The Faisalabad safe houses were part of a logistical support network run by Lashkar-e-Taiba (LeT), an al Qaeda-affiliated Pakistani jihadist group. Taher was found in one of the residences, which was known as the “Issa House.”

Taher also “acknowledged associations with members” of Jamaat Tablighi, a proselytizing group that allegedly facilitated the travel of numerous Guantanamo detainees prior to their detention.

Taher’s brother, known as Ali Abdullah Ahmed, committed suicide at Guantanamo in June 2006. Taher told authorities that his brother “went to Allah.” JTF-GTMO interpreted his reaction to mean that Taher thought his brother “sacrificed himself for jihad against the US and his martyrdom granted him access to paradise.”

JTF-GTMO’s analysts concluded that Taher never truly came clean about his past, despite spending several years in custody in Cuba. Taher and the others captured in Zubaydah’s safe houses allegedly adopted a “false cover story citing education as their purpose for travel to Pakistan.”

Abu Zubaydah: “We and the sheikh (Osama bin Laden) are one.”

In the summer of 2016, US officials released an unclassified summary of Zubaydah’s career, highlighting his close relationships with multiple senior al Qaeda leaders. [See FDD’s Long War Journal report, The Abu Zubaydah file.]

Zubaydah (seen on the right) worked with Khalid Sheikh Mohammed (the chief planner of 9/11), Abu Hafs al Masri (al Qaeda’s “chief of operations” at the time of his death in late 2001), and Abdul Hadi al Iraqi (Osama bin Laden’s chief paramilitary commander in pre-9/11 Afghanistan), among others. Indeed, “the Martyrs Brigade” to which Taher allegedly belonged was jointly established by Zubaydah and Iraqi.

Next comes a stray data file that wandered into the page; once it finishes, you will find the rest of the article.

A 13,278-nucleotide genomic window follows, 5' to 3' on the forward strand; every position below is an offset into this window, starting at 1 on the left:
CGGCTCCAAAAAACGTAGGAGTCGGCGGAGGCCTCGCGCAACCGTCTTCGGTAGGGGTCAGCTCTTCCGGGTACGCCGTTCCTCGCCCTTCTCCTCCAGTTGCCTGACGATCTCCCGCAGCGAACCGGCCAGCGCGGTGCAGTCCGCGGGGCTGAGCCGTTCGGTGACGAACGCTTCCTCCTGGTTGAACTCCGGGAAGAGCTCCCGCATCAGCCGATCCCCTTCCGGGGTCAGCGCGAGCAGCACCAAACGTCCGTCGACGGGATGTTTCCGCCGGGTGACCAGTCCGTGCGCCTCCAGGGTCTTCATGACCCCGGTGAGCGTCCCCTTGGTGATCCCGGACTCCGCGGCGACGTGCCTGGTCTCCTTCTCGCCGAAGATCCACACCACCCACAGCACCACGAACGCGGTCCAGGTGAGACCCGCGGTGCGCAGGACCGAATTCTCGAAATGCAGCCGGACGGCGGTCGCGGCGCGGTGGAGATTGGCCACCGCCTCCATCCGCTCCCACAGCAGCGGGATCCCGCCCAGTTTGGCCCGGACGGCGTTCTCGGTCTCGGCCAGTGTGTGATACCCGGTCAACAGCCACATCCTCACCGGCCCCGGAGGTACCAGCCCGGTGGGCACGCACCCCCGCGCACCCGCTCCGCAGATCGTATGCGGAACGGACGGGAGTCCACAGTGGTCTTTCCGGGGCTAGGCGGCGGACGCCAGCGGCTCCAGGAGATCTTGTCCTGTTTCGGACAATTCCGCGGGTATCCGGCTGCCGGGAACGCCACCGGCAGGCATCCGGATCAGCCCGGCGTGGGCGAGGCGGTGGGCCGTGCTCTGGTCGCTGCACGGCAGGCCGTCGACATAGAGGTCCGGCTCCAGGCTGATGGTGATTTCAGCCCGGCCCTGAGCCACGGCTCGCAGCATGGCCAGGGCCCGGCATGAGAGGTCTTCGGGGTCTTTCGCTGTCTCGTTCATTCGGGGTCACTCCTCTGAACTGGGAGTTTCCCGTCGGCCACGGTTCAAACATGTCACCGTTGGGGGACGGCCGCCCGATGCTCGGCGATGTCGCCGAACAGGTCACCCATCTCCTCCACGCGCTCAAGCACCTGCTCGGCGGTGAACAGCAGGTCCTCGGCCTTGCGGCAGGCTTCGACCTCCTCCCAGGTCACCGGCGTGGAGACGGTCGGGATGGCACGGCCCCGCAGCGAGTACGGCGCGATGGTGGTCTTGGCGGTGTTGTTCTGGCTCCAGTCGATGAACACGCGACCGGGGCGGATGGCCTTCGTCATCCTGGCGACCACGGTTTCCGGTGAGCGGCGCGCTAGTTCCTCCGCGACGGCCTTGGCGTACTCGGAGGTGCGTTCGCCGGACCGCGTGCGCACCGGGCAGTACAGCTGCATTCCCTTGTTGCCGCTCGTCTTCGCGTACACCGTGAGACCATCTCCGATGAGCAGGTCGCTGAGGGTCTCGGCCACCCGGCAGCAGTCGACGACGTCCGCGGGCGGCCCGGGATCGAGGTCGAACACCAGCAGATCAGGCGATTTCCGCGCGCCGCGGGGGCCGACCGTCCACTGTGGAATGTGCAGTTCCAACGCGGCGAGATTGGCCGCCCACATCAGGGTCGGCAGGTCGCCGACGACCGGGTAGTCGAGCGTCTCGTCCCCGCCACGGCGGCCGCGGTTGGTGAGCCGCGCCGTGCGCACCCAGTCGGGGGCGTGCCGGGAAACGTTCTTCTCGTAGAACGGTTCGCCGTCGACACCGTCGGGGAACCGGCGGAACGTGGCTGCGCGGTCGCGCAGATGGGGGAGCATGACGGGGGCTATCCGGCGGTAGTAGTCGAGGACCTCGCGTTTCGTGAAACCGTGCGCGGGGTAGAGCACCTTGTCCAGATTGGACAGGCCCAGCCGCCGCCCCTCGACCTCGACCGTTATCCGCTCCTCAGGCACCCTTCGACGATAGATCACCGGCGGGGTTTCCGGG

The evidence presented to a Periodic Review Board (PRB) at Guantanamo significantly undermines the claim that Zubaydah was somehow not really an al Qaeda member, as some have argued. Zubaydah apparently has said that he did not swear bayat (an oath of allegiance) to bin Laden. But that claim is difficult, if not impossible, to assess as swearing personal bayat is often of a private matter. Moreover, even if Zubaydah didn’t pledge his undying fealty to bin Laden, he certainly acted as if he had.

In Sept. 2016, the PRB denied Zubaydah’s request to be transferred. The PRB noted that Zubaydah “probably” served as one of bin Laden’s “most trusted facilitators” and has “admitted abilities as a long-term facilitator and fundraiser for extremist causes, regardless of his claim that he was not a formal member of al Qaeda.”

The PRB added an observation that further debunked Zubaydah’s claims of supposed independence. The PRB stated that while Zubaydah’s “responses…minimized his relationship with al Qaeda,” he “contradicted statements he previously made.”

For example, in one video, Zubaydah said the following: “We and the sheikh (Usama Bin Ladin) are one. We have been working together for almost 10 years, but we were hoping to keep this work secret…hidden. We were forced to make ourselves known because of what took place in Afghanistan and thereafter.”